Pesto Time

IMG_1629 (2)This year my basil has reached for the stars and covered itself with glory. I bought one of those dwindly plants in the supermarket and kept it indoors for a bit. It clearly wasn’t a happy bunny – the leaves began to yellow and a few dropped off despondently. Time to go out, I told it, sternly. I planted it in the bed beside the terrace and close to the kitchen so I’d be able to raid it all summer long. Discreet applications of slug pellets kept the beasts at bay while it was still an infant. After a while I could see it was relishing its new home. Now it’s about twice the size it was when bought, and flowers are beginning to appear. Time for pesto.

There are more pesto recipes in books and on the web than…well, you get my drift. Here comes (yet) another one – more than anything else it will serve as an aide-memoire for me, so I won’t need to look it up in case I ever get such a bumper basil harvest again. I make mine in the food processor and always toast both garlic and pine nuts first, which gives added depth of flavour. You could use almonds or even walnuts instead of pine nuts, but that might be a step too far – I sense that I’ve already caused deep offence to pesto purists for using a food processor rather than a pestle, mortar and elbow grease. Otherwise it’s all down to the basil itself (lots of it), the olive oil (the fruitiest you can muster) and the Parmesan (freshly grated – but you didn’t need me to tell you that). Great with all the usual suspects (pasta, risotto & Co.) but also with lamb, slathered over new potatoes or stirred into a béchamel sauce for a lasagne of roasted summer veg. planned for next week.

Makes 2 x 125ml jars
1 teaspoon olive oil
2 cloves garlic, unpeeled
50g pine nuts

About 15 bushy stems of large-leaf basil to give 2-3 good handfuls of leaves (for the pedants in the kitchen, about 75g/3 ounces when stripped/snipped off the stems) 

50g chunk of Parmesan, freshly grated
125ml (8 tablespoons) fruity olive oil (I used Oli de Pau from the ever-admirable Empordalia co-op in Catalunya, snagged on our annual wine- and olive oil-buying raid last month)
Optional but nice: a squirt of lemon juice
Salt and pepper to taste

  • Put a teaspoon of olive oil in a small heavy frying pan and toast the unpeeled cloves of garlic until the skins are a little golden and the garlic smells deliciously vampirish.
  • Add the pine nuts and let them take a little colour – this goes very fast, so don’t go off and check your phone/emails/FB page or they’ll burn on you and will be useless.


  • Tip both pine nuts and garlic onto a plate to arrest the cooking. Slip the garlic out of its jackets and squash it with a knife.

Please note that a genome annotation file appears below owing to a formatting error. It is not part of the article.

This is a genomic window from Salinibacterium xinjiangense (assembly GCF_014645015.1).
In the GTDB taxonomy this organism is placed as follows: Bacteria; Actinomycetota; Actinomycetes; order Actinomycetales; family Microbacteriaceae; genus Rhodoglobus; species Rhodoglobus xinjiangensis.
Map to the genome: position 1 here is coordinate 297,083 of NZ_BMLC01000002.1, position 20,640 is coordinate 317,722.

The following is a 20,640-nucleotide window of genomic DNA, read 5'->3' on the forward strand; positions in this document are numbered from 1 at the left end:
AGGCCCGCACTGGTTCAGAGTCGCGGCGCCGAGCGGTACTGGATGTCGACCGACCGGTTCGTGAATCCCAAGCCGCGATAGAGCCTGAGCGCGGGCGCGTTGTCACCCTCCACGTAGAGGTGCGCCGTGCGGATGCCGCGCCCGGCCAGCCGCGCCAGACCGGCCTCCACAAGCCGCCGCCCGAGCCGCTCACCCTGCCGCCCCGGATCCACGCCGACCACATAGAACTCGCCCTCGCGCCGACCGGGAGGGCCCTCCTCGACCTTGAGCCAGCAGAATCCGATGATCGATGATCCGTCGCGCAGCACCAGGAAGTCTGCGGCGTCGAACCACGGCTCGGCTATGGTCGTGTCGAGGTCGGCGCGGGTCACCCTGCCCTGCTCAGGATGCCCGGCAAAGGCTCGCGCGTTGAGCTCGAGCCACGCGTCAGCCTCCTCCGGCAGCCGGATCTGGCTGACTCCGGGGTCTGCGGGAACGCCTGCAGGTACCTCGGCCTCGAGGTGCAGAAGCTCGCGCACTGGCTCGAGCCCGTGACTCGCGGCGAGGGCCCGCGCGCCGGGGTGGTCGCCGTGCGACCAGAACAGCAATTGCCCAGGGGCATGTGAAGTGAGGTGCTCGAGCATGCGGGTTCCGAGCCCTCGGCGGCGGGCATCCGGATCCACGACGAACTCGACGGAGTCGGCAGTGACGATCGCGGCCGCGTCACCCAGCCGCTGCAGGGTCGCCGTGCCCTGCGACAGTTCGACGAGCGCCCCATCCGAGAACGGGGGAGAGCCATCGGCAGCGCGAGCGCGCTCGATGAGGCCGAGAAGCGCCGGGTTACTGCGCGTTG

• Put garlic, pine nuts, basil leaves, olive oil and lemon juice (if used) in the food processor and process in sustained bursts, scraping down the sides with a spatula from time to time, till the basil is very finely chopped and it starts to reach a paste-like consistency. If it’s having a hard time coming together, add a splash or two of water.
  • Add the Parmesan and process again till the cheese is mixed in. Season to taste with salt and pepper.


  • Scrape pesto into jars and drizzle over a thin layer of olive oil to exclude air – I like to use 125ml glass yogurt jars, of which I have an out-of-control collection. In such small containers, even if you only use a little, the remaining pesto keeps much fresher than if you’d potted it up in regular jam jars. Keep the jars in the fridge and always add a little more olive oil when you remove a bit, to keep it fresh and green.


2 thoughts on “Pesto Time

  1. I’m going to have to try your technique of toasting the garlic and pine nuts. I’ve been making pesto for ages, and for awhile I was using pine nuts that were already toasted when I bought them. But lately I’ve bought regular pine nuts, so I’m going to try your technique. I make my pesto in a blender, and occasionally in a food processor. With the food processor it comes out pretty chunky, and with the blender it comes out fairly smooth, so it depends how I want it.

  2. Let me know how your toasted-pine nut version turns out, Bob! Agreed on food processor vs. blender – it just seems to take longer in the blender, with much more pushing down with a spatula to make sure the blade turns. Quite like chunky…

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